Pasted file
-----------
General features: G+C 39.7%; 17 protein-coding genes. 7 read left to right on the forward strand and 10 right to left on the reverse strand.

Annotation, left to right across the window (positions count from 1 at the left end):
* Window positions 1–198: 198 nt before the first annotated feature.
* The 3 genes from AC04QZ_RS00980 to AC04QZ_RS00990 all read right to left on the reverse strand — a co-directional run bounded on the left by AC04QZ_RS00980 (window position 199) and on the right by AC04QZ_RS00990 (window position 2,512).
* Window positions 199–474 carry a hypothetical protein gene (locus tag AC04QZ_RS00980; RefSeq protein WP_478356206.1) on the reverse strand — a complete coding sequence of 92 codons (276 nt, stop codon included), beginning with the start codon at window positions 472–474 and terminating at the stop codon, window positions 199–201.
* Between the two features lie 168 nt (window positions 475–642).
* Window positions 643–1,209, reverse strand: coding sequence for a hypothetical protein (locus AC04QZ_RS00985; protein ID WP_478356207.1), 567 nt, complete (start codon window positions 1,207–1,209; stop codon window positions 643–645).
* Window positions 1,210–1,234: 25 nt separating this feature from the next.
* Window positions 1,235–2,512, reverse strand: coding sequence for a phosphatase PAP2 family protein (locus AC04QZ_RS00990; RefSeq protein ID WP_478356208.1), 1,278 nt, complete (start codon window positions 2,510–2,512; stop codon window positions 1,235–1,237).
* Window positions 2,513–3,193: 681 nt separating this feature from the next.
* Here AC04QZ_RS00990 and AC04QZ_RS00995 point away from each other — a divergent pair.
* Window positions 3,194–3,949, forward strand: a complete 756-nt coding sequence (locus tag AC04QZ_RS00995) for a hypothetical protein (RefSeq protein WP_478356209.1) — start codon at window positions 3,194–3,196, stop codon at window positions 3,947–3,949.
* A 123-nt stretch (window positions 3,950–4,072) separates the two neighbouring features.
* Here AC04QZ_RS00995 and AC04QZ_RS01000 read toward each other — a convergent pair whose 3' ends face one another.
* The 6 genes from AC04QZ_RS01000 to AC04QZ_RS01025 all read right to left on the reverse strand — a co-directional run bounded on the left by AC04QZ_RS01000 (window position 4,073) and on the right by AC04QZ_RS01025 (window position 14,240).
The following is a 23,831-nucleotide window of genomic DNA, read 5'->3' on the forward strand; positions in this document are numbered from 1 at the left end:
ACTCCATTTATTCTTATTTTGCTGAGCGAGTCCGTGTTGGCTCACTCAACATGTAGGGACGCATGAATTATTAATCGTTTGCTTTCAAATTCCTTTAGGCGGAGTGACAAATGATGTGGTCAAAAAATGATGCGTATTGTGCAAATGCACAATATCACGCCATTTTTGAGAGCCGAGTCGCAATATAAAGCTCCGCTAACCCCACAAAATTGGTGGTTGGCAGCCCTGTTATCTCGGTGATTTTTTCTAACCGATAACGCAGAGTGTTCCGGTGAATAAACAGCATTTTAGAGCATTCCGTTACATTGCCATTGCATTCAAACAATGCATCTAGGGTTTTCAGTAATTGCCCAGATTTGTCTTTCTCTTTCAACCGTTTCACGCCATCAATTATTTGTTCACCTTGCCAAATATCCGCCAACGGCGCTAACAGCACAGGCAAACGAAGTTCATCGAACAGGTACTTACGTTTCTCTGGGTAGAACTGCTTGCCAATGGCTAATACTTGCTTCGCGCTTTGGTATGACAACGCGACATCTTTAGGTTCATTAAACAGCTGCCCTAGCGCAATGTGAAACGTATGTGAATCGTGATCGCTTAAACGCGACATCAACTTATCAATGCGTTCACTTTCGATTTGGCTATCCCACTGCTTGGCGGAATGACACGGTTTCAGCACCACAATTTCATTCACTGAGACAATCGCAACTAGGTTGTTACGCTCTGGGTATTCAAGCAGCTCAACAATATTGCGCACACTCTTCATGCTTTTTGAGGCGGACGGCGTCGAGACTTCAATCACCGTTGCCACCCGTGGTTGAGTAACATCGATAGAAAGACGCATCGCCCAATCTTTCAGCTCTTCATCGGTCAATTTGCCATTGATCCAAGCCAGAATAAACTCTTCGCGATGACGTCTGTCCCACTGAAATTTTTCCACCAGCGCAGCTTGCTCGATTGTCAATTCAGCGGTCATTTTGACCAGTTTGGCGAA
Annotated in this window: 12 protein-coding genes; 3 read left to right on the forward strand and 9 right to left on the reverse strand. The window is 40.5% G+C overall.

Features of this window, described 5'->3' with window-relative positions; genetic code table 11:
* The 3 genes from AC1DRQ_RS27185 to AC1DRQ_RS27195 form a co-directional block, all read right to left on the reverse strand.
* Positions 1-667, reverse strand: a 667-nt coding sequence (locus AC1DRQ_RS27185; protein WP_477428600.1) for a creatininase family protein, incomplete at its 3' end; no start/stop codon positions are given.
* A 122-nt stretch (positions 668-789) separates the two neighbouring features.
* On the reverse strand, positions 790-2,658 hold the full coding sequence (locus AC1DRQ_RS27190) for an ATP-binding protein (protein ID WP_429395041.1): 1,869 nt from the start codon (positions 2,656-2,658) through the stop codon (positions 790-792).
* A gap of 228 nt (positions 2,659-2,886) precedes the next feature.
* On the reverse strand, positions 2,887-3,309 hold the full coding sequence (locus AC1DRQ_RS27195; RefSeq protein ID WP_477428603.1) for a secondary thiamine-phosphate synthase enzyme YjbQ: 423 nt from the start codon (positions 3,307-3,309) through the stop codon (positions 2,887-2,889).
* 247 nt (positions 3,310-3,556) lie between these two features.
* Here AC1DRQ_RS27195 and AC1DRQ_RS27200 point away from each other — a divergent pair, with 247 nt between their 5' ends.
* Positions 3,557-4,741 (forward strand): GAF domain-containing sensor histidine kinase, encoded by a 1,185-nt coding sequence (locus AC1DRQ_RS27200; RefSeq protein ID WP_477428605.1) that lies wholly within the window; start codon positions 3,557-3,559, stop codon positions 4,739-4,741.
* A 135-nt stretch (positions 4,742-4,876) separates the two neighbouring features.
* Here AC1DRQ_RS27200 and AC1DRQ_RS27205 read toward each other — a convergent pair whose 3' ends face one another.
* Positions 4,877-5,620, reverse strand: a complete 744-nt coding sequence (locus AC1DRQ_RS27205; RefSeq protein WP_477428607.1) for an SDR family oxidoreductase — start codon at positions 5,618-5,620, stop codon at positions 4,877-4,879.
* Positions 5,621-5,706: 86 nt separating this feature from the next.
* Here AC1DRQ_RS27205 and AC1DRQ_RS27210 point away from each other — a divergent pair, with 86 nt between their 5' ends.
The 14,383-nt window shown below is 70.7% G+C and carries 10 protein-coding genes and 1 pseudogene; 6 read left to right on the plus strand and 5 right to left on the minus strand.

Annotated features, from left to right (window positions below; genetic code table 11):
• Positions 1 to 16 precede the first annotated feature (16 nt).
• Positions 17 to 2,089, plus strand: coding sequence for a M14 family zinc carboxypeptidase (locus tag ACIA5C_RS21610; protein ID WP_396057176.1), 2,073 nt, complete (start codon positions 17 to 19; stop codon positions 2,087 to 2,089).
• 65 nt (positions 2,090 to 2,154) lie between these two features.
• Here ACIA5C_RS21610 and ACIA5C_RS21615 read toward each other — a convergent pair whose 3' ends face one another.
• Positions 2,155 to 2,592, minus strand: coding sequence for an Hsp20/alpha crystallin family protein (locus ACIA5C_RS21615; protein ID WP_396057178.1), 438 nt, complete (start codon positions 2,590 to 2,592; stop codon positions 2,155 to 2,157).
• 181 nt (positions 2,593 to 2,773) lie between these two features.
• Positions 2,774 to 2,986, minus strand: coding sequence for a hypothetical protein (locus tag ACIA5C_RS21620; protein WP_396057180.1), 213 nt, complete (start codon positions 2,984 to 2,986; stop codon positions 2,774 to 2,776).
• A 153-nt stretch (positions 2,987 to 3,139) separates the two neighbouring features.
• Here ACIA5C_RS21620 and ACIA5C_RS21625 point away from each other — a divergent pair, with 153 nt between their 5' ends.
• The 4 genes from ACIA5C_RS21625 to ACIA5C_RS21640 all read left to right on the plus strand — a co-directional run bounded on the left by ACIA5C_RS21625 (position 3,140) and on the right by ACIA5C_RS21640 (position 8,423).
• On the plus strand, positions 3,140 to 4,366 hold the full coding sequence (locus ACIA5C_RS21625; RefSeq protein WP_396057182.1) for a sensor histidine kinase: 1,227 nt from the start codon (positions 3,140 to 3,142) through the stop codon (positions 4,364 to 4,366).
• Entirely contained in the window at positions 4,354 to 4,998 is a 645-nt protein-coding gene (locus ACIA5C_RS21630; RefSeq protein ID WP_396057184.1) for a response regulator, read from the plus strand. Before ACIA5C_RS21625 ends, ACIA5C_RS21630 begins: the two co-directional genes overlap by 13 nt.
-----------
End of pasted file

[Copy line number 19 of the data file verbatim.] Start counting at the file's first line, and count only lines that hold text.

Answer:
Features of this window, described 5'->3' with window-relative positions; genetic code table 11: